(CNN) -- No image is more central to the story of Christmas than that of baby Jesus in the arms of his mother, Mary. It was painted and sculpted over and over again, by such artists as Leonardo Da Vinci, Michelangelo and Raphael. It's a picture of tender mercy and boundless love between a mother and her son. But these first gentle moments (even experienced in the humble environs of a manger) are perhaps the easiest of any parent-child relationship.
The story that would develop for Jesus and his mother, as presented in the gospels, was complicated, and not very unlike what happens in many families: a tale of enchantment, then disenchantment, of resistance and reconciliation.
The first scene in the Gospels after the Nativity occurs when Jesus is 12, on the cusp of adolescence. The boy accompanies his family to Jerusalem for Passover week. After the celebrations, his family leaves -- failing to notice that Jesus has been left behind. Searching for three frantic days, at last they find him in Herod's great Temple, among a group of elders, who are amazed by his knowledge of the scriptures. When Mary questions him about his behavior, Jesus replies somewhat testily: "Why did you come looking for me? Didn't you know I must be about my Father's business?"
Okay. He was smart, perhaps a bit sassy. As the only glimpse we get of Jesus before the age of 30, it's a telling instance, however.
Flash forward 20 years or so, when Jesus begins his ministry in Galilee. His family, however, doesn't seem happy. He is, for a start, attracting large crowds. He goes about healing people, casting out demons. In Mark 3:21, it's clear the family wishes he would cease and desist. "He is out of his mind," they cry. Soon after this, Jesus says dismissively: "Here are my mother and my brothers! Whoever does God's will is my brother and sister and mother." (Mark 3:34-35)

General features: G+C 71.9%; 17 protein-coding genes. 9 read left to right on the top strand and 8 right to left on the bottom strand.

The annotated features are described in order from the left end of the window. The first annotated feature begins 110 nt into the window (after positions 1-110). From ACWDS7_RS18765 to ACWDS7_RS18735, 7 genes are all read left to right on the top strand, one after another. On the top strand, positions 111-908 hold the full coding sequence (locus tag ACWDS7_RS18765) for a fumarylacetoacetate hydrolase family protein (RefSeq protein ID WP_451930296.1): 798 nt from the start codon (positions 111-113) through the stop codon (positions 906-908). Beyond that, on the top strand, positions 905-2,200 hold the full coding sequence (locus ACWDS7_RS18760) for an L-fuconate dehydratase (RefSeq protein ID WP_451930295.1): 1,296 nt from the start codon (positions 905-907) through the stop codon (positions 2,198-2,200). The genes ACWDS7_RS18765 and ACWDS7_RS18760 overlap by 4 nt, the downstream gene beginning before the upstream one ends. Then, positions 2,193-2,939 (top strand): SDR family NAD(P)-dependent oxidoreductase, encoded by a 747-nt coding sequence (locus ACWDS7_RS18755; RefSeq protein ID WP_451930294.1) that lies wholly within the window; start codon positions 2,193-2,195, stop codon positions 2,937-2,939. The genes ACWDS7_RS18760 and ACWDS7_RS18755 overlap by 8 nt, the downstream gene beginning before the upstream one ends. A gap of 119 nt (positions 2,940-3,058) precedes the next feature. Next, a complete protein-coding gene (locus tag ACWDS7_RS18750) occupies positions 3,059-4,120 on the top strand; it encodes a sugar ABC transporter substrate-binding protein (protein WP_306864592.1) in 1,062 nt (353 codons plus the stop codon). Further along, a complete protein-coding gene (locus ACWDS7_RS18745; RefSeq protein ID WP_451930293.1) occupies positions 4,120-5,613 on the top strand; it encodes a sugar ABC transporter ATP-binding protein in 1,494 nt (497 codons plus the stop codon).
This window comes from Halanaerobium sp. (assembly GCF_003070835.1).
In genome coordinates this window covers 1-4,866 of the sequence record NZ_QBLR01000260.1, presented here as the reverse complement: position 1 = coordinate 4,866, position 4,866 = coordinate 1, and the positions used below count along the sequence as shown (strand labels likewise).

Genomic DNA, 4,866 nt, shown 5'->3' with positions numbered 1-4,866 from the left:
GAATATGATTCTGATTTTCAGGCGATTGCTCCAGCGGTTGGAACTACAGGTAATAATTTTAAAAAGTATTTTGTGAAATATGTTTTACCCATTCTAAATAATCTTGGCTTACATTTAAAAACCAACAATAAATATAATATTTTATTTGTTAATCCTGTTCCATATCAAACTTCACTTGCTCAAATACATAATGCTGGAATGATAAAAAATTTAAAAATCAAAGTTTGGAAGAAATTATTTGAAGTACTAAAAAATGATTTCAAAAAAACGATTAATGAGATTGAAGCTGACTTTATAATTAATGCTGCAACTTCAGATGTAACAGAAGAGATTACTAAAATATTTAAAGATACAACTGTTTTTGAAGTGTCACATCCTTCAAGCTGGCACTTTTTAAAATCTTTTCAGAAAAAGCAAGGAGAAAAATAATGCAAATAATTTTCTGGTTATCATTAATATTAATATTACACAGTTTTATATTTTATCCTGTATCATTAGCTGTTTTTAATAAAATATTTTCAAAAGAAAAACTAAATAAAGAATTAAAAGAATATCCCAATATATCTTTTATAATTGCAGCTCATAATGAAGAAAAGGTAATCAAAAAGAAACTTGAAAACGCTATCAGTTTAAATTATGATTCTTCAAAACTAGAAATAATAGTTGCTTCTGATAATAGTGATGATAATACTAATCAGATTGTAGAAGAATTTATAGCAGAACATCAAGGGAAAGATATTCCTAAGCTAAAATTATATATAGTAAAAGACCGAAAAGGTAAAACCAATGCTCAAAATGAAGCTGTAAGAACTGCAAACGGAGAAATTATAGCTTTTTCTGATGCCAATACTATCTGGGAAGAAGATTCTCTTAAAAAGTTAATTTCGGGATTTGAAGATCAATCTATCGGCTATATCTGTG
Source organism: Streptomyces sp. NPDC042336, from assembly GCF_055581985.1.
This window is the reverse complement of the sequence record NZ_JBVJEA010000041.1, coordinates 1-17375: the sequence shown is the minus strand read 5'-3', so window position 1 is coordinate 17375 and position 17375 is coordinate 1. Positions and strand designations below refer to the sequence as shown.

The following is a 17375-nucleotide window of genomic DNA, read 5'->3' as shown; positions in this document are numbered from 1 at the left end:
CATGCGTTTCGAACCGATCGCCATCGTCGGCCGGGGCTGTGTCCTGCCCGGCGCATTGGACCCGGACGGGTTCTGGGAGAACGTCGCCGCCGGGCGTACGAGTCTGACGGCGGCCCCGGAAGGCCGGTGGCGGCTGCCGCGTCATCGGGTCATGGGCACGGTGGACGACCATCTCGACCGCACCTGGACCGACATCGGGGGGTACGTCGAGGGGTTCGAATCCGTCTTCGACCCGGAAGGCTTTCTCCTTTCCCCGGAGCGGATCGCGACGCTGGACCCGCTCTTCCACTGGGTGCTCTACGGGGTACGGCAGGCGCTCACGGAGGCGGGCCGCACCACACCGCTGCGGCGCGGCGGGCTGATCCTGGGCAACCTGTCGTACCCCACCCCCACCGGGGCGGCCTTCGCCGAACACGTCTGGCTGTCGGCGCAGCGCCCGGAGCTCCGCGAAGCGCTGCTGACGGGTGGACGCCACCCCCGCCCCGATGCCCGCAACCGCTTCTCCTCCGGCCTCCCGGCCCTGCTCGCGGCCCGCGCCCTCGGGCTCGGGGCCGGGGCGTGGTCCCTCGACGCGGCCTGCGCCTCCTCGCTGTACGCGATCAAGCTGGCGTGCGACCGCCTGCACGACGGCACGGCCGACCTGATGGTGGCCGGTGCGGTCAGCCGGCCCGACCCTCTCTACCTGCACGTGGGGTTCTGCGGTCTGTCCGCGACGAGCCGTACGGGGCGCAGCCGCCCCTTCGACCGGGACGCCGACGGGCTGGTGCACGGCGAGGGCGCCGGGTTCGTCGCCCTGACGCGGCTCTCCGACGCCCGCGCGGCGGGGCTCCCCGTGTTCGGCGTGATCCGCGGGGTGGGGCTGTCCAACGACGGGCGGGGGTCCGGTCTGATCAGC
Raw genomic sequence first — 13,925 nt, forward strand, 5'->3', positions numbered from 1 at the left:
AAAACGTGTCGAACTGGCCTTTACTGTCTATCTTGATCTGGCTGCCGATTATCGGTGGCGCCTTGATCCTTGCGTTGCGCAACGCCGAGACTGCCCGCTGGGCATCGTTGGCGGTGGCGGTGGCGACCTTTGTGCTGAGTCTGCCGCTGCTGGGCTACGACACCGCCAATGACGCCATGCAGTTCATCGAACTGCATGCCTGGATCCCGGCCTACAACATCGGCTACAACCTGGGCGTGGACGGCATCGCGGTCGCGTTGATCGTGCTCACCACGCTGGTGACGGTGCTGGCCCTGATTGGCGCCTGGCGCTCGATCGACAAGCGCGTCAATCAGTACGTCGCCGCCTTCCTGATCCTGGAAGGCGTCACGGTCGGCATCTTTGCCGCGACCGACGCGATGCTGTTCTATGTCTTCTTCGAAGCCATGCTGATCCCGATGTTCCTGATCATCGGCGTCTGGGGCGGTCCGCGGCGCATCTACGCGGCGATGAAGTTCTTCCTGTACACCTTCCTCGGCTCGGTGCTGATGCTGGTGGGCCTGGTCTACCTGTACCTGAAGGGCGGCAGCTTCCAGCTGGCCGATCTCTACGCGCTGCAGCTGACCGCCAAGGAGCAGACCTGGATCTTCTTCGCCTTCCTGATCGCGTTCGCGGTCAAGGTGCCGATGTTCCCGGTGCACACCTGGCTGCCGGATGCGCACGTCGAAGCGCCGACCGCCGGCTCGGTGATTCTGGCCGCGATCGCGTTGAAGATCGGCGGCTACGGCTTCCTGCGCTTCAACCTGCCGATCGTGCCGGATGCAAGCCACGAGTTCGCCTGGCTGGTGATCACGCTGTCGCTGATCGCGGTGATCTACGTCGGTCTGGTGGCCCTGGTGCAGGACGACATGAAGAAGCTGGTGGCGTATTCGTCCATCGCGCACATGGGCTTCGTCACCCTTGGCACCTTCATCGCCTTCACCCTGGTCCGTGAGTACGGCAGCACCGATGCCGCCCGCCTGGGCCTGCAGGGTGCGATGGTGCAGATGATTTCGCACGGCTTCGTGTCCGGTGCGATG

At the marriage in Cana, where Jesus performs the first of his many "signs and wonders," Mary accompanies him, complaining to her son that the hosts have run out of wine. He turns on her: "Woman, what have I to do with thee? Mine hour is not yet come." (John 2:4) This sounds harsh. But Jesus has a symbolic point, and he makes it, turning six stone pots of water into wine. It's a sign that he will not be bound by the laws of nature.
One doesn't see Mary again until she stands in all her sorrow at the foot of the cross with a few other women who were close to her son. She was presumably a widow by this point, as Joseph is not mentioned. Jesus, as her oldest son, is responsible for her well-being. And here he is, dying before her eyes in this public and humiliating way. Intriguingly, he summons his most beloved disciple, probably John (though nobody knows for sure), asking him to look after Mary when he is gone. "Here is your mother," he says. This was surely an act of love.
Our last view of Mary in the Gospels is in the Upper Room in Jerusalem, where she meets with the 11 disciples after her son's death. They are planning to pick a 12th disciple at this point -- to replace Judas. This moment precedes the Pentecost -- the arrival of the Holy Spirit in tongues of flame. Obviously Mary has, by this time, begun to play a role in the early Christian movement, though the scriptures say little about this.
Much that we think about Mary, in fact, is the stuff of legend -- things added to her story by later Christian writers and artists. The Gospels offer only a few glimpses of her, beginning in Bethlehem, by the manger, with a helpless child bringing light into a fallen world. In the course of his three decades, Jesus and Mary had a tender but complex relationship, with misunderstandings -- again, the stuff of family life writ large. Yet their relations ended on a note of deep accord, with Mary taking on her role as "mother of God," becoming an important figure in the early church.
And we think of her at Christmas, this woman "full of grace," who, with Christ child in arms, was "blessed among women."
The opinions expressed in this commentary are solely those of Jay Parini.